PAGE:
Here's my summary of the key events overnight that affect New Zealand, with news that the data is giving different signals to the news narratives.
But first, this morning's dairy auction was not as strong as the derivatives market expected. But there are gains. Overall, prices are up +3.1% in USD terms, up +2.2% in NZ dollar terms. The key WMP price is up a disappointing +3.5%. However, it is now three small but steady rises in a row, making back all of the -6.4% fall on March 7. Today's result won't be changing any forecasts one way or the other, although some futures market traders might be nursing some bruises. Still, things are very much better than they were a year ago when we were deep in a hole. Today's prices represent more than a +50% increase over that low period.
The IMF has released an upbeat report on the global economy, despite the obvious challenges. The world economy seems to be gaining momentum, they say. Their chief economists said "we could be at a turning point" to go higher (p xiv). The report forecasts global growth this year of +3.5%, up from +3.1% predicted for 2017 last year. They reckon the acceleration will be broad based across advanced, emerging, and low-income economies, building on gains we have seen in both manufacturing and trade. Their assessment seems to be consistent with the data we have seen over the past six months, but has been obscured by the unusually strident political narratives swirling around the world. Perhaps we should watch the data, rather than get caught up in social media 'views'.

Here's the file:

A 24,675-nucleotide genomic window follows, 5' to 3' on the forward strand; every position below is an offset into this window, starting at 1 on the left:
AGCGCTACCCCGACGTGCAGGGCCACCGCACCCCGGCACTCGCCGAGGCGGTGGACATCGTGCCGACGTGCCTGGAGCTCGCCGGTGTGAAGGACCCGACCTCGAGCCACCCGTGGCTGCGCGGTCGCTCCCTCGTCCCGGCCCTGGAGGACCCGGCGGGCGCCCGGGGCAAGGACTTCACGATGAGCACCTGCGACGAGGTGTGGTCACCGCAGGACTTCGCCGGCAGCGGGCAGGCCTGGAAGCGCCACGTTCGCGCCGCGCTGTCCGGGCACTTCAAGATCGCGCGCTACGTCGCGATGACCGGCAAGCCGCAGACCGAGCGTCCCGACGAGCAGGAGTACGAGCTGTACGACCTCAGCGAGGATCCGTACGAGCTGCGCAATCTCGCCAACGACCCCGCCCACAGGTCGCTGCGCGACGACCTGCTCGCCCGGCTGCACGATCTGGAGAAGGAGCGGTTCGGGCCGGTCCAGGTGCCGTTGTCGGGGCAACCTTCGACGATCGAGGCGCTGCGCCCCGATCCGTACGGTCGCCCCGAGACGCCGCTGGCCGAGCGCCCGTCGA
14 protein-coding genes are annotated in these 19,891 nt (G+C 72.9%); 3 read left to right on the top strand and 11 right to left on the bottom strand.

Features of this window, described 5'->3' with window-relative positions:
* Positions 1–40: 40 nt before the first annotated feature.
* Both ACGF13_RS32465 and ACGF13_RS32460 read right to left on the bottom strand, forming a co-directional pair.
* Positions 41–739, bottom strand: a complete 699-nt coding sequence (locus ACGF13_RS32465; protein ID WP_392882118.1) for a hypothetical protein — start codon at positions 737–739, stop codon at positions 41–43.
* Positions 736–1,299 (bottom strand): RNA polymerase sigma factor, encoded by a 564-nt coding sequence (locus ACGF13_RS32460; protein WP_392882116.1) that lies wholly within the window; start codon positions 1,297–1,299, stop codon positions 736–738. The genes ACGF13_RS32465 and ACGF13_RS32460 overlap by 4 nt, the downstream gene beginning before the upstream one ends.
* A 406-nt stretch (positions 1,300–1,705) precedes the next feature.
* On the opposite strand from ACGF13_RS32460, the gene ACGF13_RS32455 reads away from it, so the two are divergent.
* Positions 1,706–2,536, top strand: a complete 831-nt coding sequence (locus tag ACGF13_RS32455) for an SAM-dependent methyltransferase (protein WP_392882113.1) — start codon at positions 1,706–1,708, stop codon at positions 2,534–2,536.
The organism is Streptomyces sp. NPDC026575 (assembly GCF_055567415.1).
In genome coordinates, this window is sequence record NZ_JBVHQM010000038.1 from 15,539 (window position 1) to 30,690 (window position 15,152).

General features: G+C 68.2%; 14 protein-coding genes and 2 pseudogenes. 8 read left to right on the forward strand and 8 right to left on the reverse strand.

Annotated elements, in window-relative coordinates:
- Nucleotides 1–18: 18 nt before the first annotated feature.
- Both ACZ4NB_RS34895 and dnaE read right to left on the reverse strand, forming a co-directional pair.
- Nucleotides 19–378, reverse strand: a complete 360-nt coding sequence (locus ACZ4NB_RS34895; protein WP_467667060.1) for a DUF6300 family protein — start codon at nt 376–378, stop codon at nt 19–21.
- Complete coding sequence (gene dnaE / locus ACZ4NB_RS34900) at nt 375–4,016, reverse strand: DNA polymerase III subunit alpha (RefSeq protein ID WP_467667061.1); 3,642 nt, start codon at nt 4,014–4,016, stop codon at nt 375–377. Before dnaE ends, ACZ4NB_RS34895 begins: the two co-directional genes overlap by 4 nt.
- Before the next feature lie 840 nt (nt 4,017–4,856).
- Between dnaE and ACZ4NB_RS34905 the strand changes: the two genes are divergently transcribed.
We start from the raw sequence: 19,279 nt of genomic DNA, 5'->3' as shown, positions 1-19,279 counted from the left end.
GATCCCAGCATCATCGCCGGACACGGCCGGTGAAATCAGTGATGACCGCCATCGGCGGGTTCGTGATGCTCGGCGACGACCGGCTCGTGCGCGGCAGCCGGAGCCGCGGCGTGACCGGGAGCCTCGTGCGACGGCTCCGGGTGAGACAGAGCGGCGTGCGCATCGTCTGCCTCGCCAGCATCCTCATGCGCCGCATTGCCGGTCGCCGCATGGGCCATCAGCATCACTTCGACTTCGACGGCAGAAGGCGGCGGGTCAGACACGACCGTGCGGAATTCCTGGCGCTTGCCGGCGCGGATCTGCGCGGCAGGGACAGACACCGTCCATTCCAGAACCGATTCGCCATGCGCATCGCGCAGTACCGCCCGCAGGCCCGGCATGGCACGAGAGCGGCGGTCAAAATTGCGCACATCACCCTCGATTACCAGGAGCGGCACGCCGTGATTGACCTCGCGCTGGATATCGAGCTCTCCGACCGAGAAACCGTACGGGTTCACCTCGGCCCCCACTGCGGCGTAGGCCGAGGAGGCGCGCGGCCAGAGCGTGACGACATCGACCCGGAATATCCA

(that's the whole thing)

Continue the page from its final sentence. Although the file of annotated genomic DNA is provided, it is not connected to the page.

In the US, house building fell more than expected in March as the construction of single-family homes in the Midwest recorded its biggest decline in three years. However a healthy rise in building permits suggests this is a one-off and their housing market recovery remains on track.
First quarter earings data was also released today in the US and that showed healthy gains. Median weekly earnings of America's 110 million full-time wage and salary workers were US$865 (NZ$1,235) in the first quarter of 2017. This was +4.2% higher than a year earlier, compared with a rise of +2.5% in their Consumer Price Index over the same period. Real wages and spending power both are rising, and more than you would think if you did not watch the data.
The Fed's review of industrial production and capacity utilisation was also positive.
Across the Atlantic, Britain is to have a snap election on June 8, designed to give their prime minister a stronger hand in the Brexit negotiations with the EU. There are few implications outside of strictly domestic rivalries.
In New York, the UST 10yr yield is sharply lower today and now at 2.17%.
Oil prices are down as well and now just over US$52.50 for the US benchmark, while the Brent benchmark is now just over US$55 a barrel.
The gold price however is unchanged at US$1,290/oz.
Tthe New Zealand dollar will also start pretty much unchanged at 70.3 USc. On the cross rates the Kiwi dollar is up at 93.1 AU¢ and against the euro we are still at 65.6 euro cents. The NZ TWI-5 index is now at 75.1.
If you want to catch up with all the changes yesterday, we have an update here.
The easiest place to stay up with event risk today is by following our Economic Calendar here ».